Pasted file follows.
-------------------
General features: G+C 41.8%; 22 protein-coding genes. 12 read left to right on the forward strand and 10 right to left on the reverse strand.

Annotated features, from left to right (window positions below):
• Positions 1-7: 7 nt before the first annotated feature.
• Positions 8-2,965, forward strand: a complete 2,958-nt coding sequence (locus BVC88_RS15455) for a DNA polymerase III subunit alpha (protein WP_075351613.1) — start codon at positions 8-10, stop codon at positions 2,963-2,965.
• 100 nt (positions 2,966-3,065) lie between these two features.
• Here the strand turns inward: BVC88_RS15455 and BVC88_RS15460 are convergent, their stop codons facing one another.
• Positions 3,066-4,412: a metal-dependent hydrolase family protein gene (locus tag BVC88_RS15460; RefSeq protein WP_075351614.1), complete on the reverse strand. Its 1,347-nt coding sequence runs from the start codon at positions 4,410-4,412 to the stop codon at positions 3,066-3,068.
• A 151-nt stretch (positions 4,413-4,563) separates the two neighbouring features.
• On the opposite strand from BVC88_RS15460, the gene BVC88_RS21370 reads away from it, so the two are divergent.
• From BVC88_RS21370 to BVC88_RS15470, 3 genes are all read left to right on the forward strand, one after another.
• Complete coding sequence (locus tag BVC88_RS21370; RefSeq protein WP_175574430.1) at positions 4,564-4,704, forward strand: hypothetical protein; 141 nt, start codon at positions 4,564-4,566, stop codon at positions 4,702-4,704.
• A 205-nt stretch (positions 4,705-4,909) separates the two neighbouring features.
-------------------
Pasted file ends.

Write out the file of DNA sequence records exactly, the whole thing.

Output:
General features: G+C 41.8%; 22 protein-coding genes. 12 read left to right on the forward strand and 10 right to left on the reverse strand.

Annotated features, from left to right (window positions below):
• Positions 1-7: 7 nt before the first annotated feature.
• Positions 8-2,965, forward strand: a complete 2,958-nt coding sequence (locus BVC88_RS15455) for a DNA polymerase III subunit alpha (protein WP_075351613.1) — start codon at positions 8-10, stop codon at positions 2,963-2,965.
• 100 nt (positions 2,966-3,065) lie between these two features.
• Here the strand turns inward: BVC88_RS15455 and BVC88_RS15460 are convergent, their stop codons facing one another.
• Positions 3,066-4,412: a metal-dependent hydrolase family protein gene (locus tag BVC88_RS15460; RefSeq protein WP_075351614.1), complete on the reverse strand. Its 1,347-nt coding sequence runs from the start codon at positions 4,410-4,412 to the stop codon at positions 3,066-3,068.
• A 151-nt stretch (positions 4,413-4,563) separates the two neighbouring features.
• On the opposite strand from BVC88_RS15460, the gene BVC88_RS21370 reads away from it, so the two are divergent.
• From BVC88_RS21370 to BVC88_RS15470, 3 genes are all read left to right on the forward strand, one after another.
• Complete coding sequence (locus tag BVC88_RS21370; RefSeq protein WP_175574430.1) at positions 4,564-4,704, forward strand: hypothetical protein; 141 nt, start codon at positions 4,564-4,566, stop codon at positions 4,702-4,704.
• A 205-nt stretch (positions 4,705-4,909) separates the two neighbouring features.